With respect to Iraq, the United States Government is determined to see Saddam Hussein and his inner circle stripped of their power and brought to justice. Saddam's regime has murdered many tens of thousands of its own citizens, frequently with poison gas. It continues to commit numerous atrocities against the Kurds, the Turkomen of northern Iraq, and the Shia of the south. Political opponents of any kind are subject to imprisonment, torture, and summary execution. The regime perpetrated war crimes and crimes against humanity against the people of Iran and Kuwait and used massive crimes against the environment as a political weapon. During the Gulf War, Iraq fired 42 Scud missiles -- indiscriminate terror weapons -- at population centers in Israel. These firings were a clear violation of the laws of war. This was particularly egregious given that Israel was a non-belligerent.
The United States supports the creation of an international tribunal for Iraq, as was done for Rwanda and the former Yugoslavia. Additionally, we are assisting various NGOs to gather evidence for use in prosecutions in foreign domestic courts if the opportunity arises. Every day Saddam's list of crimes grows, as does the need for accountability. This is a man and a regime who have brutally and systematically committed war crimes and crimes against humanity for years, are committing them now, and will continue committing them until the international community finally says enough.
International Criminal Court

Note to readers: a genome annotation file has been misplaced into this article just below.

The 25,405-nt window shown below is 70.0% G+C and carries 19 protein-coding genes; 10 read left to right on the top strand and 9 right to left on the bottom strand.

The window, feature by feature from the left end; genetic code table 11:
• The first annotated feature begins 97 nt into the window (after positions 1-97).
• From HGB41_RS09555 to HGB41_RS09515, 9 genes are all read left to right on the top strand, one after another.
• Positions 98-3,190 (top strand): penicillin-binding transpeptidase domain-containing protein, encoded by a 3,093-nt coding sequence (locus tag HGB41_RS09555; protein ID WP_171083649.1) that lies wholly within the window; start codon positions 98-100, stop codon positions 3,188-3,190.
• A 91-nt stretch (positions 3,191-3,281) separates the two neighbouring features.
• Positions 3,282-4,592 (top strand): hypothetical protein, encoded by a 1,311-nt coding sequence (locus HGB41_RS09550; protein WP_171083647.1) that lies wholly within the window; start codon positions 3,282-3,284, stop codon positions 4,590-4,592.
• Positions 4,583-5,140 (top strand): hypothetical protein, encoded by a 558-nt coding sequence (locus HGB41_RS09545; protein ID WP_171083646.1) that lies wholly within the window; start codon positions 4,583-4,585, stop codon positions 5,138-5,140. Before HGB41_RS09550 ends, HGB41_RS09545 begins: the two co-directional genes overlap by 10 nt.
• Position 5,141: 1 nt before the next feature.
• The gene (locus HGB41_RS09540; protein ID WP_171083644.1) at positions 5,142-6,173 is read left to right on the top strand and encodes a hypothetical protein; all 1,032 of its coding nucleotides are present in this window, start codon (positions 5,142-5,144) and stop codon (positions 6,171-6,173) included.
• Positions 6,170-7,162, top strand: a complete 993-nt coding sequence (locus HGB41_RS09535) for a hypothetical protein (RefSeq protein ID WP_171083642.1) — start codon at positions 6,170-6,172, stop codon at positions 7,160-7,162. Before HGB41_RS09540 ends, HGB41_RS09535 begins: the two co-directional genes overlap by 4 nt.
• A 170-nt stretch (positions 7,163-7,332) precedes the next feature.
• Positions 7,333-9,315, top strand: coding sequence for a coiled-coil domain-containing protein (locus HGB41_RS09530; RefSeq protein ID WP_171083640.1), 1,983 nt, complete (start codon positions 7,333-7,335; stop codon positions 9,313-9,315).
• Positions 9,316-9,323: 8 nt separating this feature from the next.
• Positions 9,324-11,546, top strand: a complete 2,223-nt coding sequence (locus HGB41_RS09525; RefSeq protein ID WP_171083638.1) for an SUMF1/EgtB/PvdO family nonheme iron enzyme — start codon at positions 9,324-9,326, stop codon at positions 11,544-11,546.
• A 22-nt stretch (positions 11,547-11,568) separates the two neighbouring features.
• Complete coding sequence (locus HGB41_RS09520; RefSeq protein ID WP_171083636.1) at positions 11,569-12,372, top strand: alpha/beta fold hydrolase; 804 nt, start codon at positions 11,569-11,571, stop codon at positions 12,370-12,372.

For the past 3 weeks, I have engaged in the latest round of negotiations to establish a permanent International Criminal Court. These are follow-on discussions to the treaty that was negotiated in Rome in the summer of 1998. The Clinton Administration has long supported the goal of a permanent international criminal court as an effective means of enforcing international humanitarian law. We continue to have a deep interest in achieving that goal. But the treaty text that emerged from Rome had flaws that we are hard at work seeking to resolve. We must ensure that the noble aims of the Rome Treaty, namely to prosecute perpetrators of genocide, crimes against humanity, and serious war crimes, do not conflict with the critical role nations like the United States play to maintain international peace and security and, when necessary, intervene to protect civilian populations at severe risk from their own armed forces or those of other nations. Kosovo this year might be Exhibit A for that purpose. The treaty -- without more -- could potentially inhibit the enforcement of international law by the very countries most capable and willing to use military force for the protection of human rights.